December 23rd marks yet another day, one of those days of 2020. Sweatpants, or gym outfit? I walk to my home office and start the day — Zoom Call one of six today. Is the lighting right, shall I blur my background and will my dog jump on the desk?

Days fade into weeks, weeks into months and here we are, a year later not really knowing what the hell happened in 2020. But one thing keeps me going: the thought of this pandemic representing a great reset for our world, perhaps a reset we all needed — or even deserved?

I have said this at many other talks and conferences before: there is something rotten in our world, especially in our court of fashion and luxury, and we had to stem the disease.

I am not alone in feeling this level of unease with what was happening in the years that led up to 2020. The age of hyper-globalisation it was called, a beast that most certainly required systematic change and a drastic global event to stop it from continuing to destroy our planet, our mental health, our morality and ethics. 

The pandemic this year has taken an incredible toll, human loss and suffering that we have all become way too accustomed to. However, with this year’s Editor’s Letter I will try to make a case for an unprecedented opportunity for growth — and it would be a horrible mistake for us all to miss it. 

American author and political activist, Helen Keller, once said: “Security is mostly a superstition. It does not exist in nature, nor do the children of men as a whole experience it. Avoiding danger is no safer in the long run than outright exposure. Life is either a daring adventure, or nothing.”

In 2021 there will be two kinds of people emerging from this global event. First, those who found safety and security in the “American Dream”: a corporate job, a life characterized by endless consumption, a way of living that passively fed a society that values personal and corporate profits over the environment. Those who are now so blatantly exposed, realizing that their life was only defined by vacations, restaurant reservations and how they consumed. 

The others- and I dare to include all my fellow creatives, radicals and Black Sheep of this world, are those who have for very long understood that one must be agile, dynamic, and flexible in how you live your life. Those who can be nomads today, and home-owners tomorrow; those who run a business from their kitchen-table today, and are able to scale it up (and down) as the market changes; those who find value in synergies, use technology as a source of inspiration and networking beyond national borders. 

The fashion industry provides the perfect example: global mega-brands, which rely on supply chains in cheap labor countries around the world, came to a halt. Their antiquated and selfish system did not allow them to be dynamic and adapt to a new world created by COVID-19. Like oil tankers, they were desperately trying to change course. 

On the contrary, we at Not Just A Label saw how our emerging designers were less affected by the pandemic. They were already nimble and agile businesses, producing locally, embedded in a regional environment and making the most with what they had. A quick survey sent out by NJAL in the Spring revealed that we had a huge opportunity at hand: cut out the middlemen, profit from the cancellation of fashion shows, trade shows and showroom events and provide our designers with a direct to consumer platform.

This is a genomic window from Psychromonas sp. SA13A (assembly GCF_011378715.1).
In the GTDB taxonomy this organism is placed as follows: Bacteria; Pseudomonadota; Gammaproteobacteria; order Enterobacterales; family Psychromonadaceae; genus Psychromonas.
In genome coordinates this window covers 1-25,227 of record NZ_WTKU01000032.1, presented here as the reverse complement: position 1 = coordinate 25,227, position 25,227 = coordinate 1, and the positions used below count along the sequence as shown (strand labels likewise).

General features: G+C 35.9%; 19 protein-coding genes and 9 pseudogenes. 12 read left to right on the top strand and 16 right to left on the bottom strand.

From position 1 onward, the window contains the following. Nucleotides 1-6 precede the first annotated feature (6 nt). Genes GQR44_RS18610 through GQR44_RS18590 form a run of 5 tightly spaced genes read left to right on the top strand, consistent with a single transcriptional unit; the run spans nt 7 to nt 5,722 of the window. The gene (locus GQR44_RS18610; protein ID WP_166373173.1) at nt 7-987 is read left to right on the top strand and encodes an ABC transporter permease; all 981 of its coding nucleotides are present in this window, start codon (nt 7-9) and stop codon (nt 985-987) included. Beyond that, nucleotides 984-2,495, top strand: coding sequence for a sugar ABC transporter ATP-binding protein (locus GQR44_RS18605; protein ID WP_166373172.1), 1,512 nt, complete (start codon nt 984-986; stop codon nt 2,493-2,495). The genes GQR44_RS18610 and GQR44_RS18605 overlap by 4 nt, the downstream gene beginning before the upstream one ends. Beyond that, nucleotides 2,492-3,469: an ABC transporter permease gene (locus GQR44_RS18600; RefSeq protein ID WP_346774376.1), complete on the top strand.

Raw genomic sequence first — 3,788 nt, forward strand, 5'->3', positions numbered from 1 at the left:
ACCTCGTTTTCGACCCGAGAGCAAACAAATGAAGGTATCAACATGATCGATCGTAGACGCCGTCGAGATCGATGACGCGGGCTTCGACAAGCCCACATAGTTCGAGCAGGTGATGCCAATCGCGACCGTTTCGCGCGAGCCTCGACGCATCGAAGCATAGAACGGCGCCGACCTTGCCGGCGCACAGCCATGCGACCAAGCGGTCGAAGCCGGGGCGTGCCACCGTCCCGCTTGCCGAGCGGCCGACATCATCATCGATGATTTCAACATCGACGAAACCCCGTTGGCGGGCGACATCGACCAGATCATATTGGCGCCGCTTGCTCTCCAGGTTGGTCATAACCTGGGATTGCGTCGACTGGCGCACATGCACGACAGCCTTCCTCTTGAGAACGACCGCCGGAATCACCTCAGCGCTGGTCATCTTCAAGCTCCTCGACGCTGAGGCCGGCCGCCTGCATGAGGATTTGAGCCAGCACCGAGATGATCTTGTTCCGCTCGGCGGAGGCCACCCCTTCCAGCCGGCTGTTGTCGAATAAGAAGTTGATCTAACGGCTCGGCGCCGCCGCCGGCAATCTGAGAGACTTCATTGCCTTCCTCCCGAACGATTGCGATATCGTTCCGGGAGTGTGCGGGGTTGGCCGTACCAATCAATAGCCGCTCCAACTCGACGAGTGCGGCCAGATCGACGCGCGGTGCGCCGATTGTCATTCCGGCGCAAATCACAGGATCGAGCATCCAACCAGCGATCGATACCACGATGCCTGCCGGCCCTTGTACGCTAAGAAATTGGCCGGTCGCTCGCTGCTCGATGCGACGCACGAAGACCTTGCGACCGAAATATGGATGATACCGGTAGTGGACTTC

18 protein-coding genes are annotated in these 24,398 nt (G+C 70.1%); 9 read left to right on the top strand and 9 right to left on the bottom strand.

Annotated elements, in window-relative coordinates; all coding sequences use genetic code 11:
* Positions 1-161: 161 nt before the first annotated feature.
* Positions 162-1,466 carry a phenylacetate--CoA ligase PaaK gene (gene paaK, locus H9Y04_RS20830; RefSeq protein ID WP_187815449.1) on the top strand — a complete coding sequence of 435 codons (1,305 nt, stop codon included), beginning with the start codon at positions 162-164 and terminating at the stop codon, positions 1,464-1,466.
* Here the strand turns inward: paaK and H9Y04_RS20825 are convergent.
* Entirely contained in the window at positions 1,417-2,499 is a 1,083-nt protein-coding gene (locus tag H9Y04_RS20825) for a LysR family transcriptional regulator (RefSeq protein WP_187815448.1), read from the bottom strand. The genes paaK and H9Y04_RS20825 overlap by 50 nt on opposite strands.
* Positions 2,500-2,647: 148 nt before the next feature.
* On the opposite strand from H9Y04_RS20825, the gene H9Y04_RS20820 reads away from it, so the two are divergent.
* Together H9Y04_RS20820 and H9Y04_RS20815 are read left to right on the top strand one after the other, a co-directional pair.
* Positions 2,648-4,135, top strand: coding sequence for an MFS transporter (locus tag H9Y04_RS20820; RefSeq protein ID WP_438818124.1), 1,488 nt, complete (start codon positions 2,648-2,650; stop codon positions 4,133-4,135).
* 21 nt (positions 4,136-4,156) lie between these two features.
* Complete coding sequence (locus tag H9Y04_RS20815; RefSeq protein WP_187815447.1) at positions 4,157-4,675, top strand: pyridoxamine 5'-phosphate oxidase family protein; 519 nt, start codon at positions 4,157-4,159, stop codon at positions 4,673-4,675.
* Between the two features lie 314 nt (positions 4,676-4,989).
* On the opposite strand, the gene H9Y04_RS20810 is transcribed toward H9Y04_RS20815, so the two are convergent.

By partnering with an equally exciting tech company, we launched our marketplace platform in less than eight weeks. 500 brands initially were part of the #NJALRetailRevolution that started with over 8,000 design items sold through NJAL. While a B2C sales channel is nothing new to other industries, our designers helped to redefine how the antiquated system of fashion works:

40% of our designers’ sales are now based on made-to-order, which means items are no longer pre-produced en masse, sitting in warehouses and potentially destined for outlets or landfills. Our designers’ garments are made to measure, connecting the shopper with the creator and providing an elevated customer experience. With an overall return rate of less than 2%, we have demonstrated that people value fashion when it is hand-made, unique and sustainably produced. What a contrast to so many other online retailers that see over 60-70% of the goods they sell being returned and disposed. 

Beyond the online marketplace in 2020, we partnered with equally radical businesses such as JOOR to redefine how wholesale works, SwatchOn to provide access to sustainable fabrics, and color giant PANTONE to let our community share their color research and define a palette for 2021. 

We are truly excited for 2021. NJAL was founded during the last recession of 2008, and we have first-hand experience that radical ideas come from such global events. 

So please, do us all a favor and stop crying about missing out on dinner parties and skiing vacations, because we will need all hands on deck to ensure the world does not fall back to what it was in 2019. 

This is an unprecedented Holiday, but also an unprecedented opportunity to shape our future. 

Happy Holidays and here’s to a Brand New World, established 2021. 

Stefan Siegel, and the NJAL Team